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revalidationThe renewal process by which doctors in the UK demonstrate to the General Medical Council (GMC) on a regular basis (e.g., every 5 years) that they remain up to date and fit to practise. In managed-environment NHS trusts, this occurs via regular appraisals. Doctors who work outside of a managed system must demonstrate through a portfolio of evidence that they undertake continuing professional development (CPD) and adopt the principles set out in GMC’s Good Medical Practice:
1. Good professional practice;
2. Maintaining good medical practice;
3. Relationships with patients;
4. Working with colleagues;
5. Teaching and training;
Revalidation, three elements
• Recertification—to confirm that doctors on the GMC’s specialist register or GP register continue to meet the standards appropriate for their specialty;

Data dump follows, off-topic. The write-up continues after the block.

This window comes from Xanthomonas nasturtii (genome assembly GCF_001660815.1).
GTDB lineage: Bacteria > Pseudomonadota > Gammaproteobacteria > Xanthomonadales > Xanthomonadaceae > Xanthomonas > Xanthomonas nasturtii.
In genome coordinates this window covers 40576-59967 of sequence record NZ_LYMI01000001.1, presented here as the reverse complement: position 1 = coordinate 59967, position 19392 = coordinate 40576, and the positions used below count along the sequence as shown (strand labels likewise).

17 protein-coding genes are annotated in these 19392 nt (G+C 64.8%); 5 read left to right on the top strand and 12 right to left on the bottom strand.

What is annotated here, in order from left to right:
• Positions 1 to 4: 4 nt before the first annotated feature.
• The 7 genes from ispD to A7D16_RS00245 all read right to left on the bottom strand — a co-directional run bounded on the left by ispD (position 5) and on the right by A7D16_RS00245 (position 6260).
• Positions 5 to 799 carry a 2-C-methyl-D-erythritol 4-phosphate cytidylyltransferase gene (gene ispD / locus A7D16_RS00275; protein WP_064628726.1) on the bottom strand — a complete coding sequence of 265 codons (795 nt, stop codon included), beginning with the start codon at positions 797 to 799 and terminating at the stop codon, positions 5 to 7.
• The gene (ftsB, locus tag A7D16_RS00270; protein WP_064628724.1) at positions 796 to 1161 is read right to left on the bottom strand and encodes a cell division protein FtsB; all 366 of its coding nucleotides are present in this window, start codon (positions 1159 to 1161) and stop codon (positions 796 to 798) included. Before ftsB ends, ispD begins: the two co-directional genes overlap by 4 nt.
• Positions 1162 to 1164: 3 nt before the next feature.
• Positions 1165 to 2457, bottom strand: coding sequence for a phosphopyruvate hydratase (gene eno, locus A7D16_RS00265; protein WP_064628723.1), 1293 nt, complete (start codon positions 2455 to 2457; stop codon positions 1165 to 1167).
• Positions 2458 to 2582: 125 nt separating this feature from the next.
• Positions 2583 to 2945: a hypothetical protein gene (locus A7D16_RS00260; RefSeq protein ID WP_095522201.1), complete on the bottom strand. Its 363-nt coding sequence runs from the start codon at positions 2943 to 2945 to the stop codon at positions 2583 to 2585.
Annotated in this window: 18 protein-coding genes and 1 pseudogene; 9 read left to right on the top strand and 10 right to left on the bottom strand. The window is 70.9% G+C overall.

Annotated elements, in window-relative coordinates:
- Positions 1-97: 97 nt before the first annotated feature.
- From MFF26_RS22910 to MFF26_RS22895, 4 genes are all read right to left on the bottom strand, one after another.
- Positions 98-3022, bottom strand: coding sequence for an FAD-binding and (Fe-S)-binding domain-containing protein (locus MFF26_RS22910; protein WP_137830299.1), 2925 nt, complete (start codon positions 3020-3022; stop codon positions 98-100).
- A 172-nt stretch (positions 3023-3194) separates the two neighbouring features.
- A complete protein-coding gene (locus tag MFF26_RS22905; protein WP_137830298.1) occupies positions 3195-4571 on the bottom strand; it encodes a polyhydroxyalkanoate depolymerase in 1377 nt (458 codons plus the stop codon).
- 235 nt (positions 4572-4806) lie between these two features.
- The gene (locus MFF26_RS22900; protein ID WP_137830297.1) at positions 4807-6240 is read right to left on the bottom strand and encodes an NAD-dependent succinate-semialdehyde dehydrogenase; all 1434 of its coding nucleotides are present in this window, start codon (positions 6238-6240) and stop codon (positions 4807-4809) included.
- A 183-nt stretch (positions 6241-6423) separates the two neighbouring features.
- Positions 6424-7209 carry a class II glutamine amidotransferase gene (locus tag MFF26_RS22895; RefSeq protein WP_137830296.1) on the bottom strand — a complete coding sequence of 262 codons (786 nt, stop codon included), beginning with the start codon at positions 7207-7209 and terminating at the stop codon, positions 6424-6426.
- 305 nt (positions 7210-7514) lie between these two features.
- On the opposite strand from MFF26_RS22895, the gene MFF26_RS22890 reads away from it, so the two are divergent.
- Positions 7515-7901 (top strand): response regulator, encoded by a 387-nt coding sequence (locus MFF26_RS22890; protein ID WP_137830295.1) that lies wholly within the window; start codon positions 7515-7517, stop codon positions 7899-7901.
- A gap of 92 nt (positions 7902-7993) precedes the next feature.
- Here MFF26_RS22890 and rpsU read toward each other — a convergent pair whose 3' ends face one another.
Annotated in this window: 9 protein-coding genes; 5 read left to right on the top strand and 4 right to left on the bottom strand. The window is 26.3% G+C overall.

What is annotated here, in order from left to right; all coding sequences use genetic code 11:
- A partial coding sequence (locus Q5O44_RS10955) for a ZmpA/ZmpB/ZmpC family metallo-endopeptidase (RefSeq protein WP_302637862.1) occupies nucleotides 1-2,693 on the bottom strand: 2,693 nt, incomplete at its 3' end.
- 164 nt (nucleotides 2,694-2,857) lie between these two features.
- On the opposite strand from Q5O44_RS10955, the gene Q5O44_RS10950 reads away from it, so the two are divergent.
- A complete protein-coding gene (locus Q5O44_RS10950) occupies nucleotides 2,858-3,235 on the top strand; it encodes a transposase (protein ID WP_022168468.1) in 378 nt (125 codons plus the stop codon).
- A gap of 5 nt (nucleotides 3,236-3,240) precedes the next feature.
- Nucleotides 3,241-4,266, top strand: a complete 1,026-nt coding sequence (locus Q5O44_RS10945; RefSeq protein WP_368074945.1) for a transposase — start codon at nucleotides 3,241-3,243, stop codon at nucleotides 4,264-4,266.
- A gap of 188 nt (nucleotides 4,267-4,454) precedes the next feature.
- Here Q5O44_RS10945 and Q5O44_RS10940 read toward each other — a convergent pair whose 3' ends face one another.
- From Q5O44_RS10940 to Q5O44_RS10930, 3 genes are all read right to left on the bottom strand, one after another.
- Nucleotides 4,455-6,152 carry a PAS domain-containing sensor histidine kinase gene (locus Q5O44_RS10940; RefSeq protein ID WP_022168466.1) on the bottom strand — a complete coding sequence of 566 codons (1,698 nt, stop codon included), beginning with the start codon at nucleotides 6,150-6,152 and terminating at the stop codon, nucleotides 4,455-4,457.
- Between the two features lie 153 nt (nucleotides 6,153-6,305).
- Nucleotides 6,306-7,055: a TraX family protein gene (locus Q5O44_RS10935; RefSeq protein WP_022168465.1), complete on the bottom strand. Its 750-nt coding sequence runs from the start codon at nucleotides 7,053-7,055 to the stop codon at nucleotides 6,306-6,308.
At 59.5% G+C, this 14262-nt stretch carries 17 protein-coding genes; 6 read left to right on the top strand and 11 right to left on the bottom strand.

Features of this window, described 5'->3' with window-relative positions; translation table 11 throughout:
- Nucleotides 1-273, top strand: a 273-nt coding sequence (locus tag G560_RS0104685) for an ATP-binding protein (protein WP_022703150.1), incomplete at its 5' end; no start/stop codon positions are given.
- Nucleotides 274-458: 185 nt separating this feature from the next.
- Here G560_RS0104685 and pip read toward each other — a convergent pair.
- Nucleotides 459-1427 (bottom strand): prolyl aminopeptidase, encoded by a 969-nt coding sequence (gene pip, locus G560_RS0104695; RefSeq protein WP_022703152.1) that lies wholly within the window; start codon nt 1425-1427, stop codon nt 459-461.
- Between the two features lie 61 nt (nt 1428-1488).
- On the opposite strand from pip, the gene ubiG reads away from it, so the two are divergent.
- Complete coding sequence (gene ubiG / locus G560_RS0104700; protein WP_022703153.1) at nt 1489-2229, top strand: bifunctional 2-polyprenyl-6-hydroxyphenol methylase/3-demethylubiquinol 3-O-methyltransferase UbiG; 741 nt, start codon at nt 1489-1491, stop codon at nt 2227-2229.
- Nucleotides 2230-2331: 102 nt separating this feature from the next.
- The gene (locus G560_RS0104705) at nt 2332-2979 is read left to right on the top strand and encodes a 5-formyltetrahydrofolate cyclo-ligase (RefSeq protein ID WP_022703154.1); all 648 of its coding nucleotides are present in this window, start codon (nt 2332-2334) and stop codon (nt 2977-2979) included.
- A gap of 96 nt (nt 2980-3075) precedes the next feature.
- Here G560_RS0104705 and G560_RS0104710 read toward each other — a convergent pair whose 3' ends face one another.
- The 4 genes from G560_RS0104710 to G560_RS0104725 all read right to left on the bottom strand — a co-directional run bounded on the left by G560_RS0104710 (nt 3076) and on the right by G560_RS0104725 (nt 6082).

• Flagging for further investigation and remediation doctors whose practice may be impaired—the GMC may inspect a doctor’s evidence of keeping up to date over any five-year period; generally a doctor’s satisfactory participation in ongoing appraisal suffices to satisfy the GMC’s requirements.
Segen's Medical Dictionary. © 2012 Farlex, Inc. All rights reserved.
revalidationA process by which all doctors working in the United Kingdom can, at intervals of five years, be reassessed for the purposes of maintaining their license to practice. Revalidation may be achieved in two ways-by appraisal by superiors in general practices (GPs) or hospital, or by the independent submission of evidence that the doctor is working in accordance with acceptable principles of practice. In both cases the necessary standards are those laid down in the GENERAL MEDICAL COUNCIL's booklet GOOD MEDICAL PRACTICE.
Collins Dictionary of Medicine © Robert M. Youngson 2004, 2005